People who train for marathons are capable of mastery of their body, the physicality and mentality of endurance. It’s that careful balance of the physical and the mental that a group of seemingly ordinary Long Beach residents undertook when they decided to train for a marathon. They ranged in age from 20s to 60s and committed to several weeks of coach led training; fundraising for cancer research and unwittingly they encountered the fact that they must also “train their brain.
The Leukemia and Lymphoma Society’s Team in Training program is the catalyst behind this group of marathoners comprised of ordinary people: an attorney, an administrative assistant, homemaker, writer, web developer and many others. This elite team gave up their Saturday mornings and weekday evenings. Their training takes them to some of the best sites in Long Beach: the marina, the yacht clubs, the beach from Alamitos all the way out to Seal Beach. They began with walking and running intervals lasting 30 minutes and culminating in the dozen plus miles necessary as the weeks progressed.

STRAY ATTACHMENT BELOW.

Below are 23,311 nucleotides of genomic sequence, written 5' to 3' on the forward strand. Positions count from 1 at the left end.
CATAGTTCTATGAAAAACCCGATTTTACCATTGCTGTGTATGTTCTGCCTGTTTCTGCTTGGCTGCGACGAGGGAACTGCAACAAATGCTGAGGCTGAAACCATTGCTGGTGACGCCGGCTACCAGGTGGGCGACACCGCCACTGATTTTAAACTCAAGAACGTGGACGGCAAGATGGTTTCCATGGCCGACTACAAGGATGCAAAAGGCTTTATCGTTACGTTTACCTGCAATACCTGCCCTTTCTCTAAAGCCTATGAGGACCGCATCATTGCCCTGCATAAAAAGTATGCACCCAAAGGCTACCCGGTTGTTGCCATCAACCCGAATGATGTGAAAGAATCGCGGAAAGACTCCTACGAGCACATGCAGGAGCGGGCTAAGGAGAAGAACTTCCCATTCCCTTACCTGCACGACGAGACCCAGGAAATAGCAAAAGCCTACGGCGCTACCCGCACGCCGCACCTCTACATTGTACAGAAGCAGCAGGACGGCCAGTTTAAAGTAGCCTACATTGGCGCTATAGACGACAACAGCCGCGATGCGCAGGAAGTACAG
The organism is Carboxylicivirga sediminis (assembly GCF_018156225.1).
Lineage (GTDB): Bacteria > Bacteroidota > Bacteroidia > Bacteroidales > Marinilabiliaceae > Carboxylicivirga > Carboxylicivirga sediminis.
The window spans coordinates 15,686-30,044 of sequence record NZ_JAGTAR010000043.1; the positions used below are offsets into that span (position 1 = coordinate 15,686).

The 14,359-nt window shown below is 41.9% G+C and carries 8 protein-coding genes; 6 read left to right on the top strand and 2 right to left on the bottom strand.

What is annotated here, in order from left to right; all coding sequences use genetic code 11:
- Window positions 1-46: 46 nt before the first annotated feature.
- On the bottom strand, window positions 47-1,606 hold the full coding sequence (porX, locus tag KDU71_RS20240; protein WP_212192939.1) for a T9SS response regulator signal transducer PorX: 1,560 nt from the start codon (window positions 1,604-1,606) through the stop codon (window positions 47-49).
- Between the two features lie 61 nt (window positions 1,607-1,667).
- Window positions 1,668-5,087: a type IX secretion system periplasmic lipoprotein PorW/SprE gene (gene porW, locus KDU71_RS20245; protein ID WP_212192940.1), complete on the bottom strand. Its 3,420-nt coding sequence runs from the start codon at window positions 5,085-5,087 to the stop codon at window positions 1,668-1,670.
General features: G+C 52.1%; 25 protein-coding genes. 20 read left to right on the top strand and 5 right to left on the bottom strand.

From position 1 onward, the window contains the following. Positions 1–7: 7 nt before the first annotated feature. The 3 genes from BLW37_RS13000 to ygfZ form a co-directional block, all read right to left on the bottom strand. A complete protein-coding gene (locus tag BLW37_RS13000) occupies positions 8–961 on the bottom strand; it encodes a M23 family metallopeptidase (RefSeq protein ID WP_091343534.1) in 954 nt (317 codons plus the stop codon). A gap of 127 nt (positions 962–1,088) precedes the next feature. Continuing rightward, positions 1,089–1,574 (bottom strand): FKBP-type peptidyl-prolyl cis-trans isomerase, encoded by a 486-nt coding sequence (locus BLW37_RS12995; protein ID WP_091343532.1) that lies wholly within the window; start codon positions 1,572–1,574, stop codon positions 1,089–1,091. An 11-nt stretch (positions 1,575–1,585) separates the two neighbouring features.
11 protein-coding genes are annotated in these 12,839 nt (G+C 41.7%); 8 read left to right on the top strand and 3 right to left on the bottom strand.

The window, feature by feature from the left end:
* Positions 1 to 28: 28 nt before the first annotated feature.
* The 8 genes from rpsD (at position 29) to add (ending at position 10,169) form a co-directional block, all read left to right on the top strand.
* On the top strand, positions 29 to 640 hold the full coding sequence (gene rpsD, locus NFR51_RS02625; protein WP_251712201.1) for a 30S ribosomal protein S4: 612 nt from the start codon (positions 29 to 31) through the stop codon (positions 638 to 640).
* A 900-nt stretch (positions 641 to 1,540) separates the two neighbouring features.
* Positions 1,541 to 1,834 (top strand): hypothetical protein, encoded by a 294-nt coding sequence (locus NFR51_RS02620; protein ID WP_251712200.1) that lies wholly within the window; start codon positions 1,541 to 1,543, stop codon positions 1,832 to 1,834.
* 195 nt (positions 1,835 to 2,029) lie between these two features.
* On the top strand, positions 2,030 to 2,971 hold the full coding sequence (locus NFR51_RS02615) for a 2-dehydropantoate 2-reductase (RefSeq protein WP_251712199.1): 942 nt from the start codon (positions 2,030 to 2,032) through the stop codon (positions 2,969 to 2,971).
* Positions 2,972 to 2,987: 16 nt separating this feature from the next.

They learned about hydration, nutrition, and injury prevention but more importantly what united them all was at some point they felt like giving up. But it wasn’t from sore shins, muscle strains, weather or each mile piled upon the last; it was their brain, they had to learn the art of training their brain. Deanna, a veteran full-marathoner, 5k & 10k events, “I didn’t come this far to stop.” It is this skill to not give in to the brain asking the body to stop. They are told to look straight ahead find a point, a landmark on the horizon, the bend in the road, the top of the hill and keep moving that mark. When one of the team members feels they cannot run or walk another step there is another who has literally felt the same and will pick them up. “I just have to remind myself, I’m doing this for two little girls (suffering from cancer,” Gwen, says finds the strength to keep it up. It was not that long ago that some of these team members could not walk let alone run a mile and here they are several weeks later up to 10, 12 miles and looking back smiling. It’s the journey and marathon in their brain that got them this far. The coaches, mentors and new marathoners have all been touched by cancer, in their families, and some are also survivors but all carry the same trait; they’ve all conquered the marathon in their brain and pushed to the finish line.